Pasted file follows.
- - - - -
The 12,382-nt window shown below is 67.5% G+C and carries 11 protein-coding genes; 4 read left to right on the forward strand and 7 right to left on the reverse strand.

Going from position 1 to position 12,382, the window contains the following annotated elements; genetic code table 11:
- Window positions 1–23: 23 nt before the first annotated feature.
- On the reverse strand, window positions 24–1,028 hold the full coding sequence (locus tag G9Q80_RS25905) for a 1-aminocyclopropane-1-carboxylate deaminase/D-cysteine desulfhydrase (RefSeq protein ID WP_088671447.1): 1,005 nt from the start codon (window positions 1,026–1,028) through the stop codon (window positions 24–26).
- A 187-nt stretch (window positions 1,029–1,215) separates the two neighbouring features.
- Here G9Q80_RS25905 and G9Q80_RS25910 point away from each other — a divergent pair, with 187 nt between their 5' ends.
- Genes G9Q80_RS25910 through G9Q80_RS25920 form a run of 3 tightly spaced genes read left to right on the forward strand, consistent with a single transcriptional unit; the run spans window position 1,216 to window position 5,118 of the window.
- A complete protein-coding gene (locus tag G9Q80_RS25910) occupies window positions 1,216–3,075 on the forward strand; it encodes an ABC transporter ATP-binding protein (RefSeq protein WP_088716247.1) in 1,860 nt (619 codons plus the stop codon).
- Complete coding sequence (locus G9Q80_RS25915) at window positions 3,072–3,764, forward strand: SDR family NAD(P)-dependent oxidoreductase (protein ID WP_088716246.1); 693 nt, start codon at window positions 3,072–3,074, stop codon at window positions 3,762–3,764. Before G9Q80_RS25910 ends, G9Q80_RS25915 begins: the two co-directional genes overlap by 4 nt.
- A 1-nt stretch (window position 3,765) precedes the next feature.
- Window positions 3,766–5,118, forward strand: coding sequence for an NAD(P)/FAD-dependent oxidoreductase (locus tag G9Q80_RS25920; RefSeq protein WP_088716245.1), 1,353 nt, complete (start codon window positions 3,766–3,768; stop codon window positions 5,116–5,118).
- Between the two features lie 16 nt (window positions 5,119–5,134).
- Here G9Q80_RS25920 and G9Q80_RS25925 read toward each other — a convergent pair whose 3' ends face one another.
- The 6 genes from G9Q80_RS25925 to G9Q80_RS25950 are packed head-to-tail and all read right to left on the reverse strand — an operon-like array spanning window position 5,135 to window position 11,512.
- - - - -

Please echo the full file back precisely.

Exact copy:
The 12,382-nt window shown below is 67.5% G+C and carries 11 protein-coding genes; 4 read left to right on the forward strand and 7 right to left on the reverse strand.

Going from position 1 to position 12,382, the window contains the following annotated elements; genetic code table 11:
- Window positions 1–23: 23 nt before the first annotated feature.
- On the reverse strand, window positions 24–1,028 hold the full coding sequence (locus tag G9Q80_RS25905) for a 1-aminocyclopropane-1-carboxylate deaminase/D-cysteine desulfhydrase (RefSeq protein ID WP_088671447.1): 1,005 nt from the start codon (window positions 1,026–1,028) through the stop codon (window positions 24–26).
- A 187-nt stretch (window positions 1,029–1,215) separates the two neighbouring features.
- Here G9Q80_RS25905 and G9Q80_RS25910 point away from each other — a divergent pair, with 187 nt between their 5' ends.
- Genes G9Q80_RS25910 through G9Q80_RS25920 form a run of 3 tightly spaced genes read left to right on the forward strand, consistent with a single transcriptional unit; the run spans window position 1,216 to window position 5,118 of the window.
- A complete protein-coding gene (locus tag G9Q80_RS25910) occupies window positions 1,216–3,075 on the forward strand; it encodes an ABC transporter ATP-binding protein (RefSeq protein WP_088716247.1) in 1,860 nt (619 codons plus the stop codon).
- Complete coding sequence (locus G9Q80_RS25915) at window positions 3,072–3,764, forward strand: SDR family NAD(P)-dependent oxidoreductase (protein ID WP_088716246.1); 693 nt, start codon at window positions 3,072–3,074, stop codon at window positions 3,762–3,764. Before G9Q80_RS25910 ends, G9Q80_RS25915 begins: the two co-directional genes overlap by 4 nt.
- A 1-nt stretch (window position 3,765) precedes the next feature.
- Window positions 3,766–5,118, forward strand: coding sequence for an NAD(P)/FAD-dependent oxidoreductase (locus tag G9Q80_RS25920; RefSeq protein WP_088716245.1), 1,353 nt, complete (start codon window positions 3,766–3,768; stop codon window positions 5,116–5,118).
- Between the two features lie 16 nt (window positions 5,119–5,134).
- Here G9Q80_RS25920 and G9Q80_RS25925 read toward each other — a convergent pair whose 3' ends face one another.
- The 6 genes from G9Q80_RS25925 to G9Q80_RS25950 are packed head-to-tail and all read right to left on the reverse strand — an operon-like array spanning window position 5,135 to window position 11,512.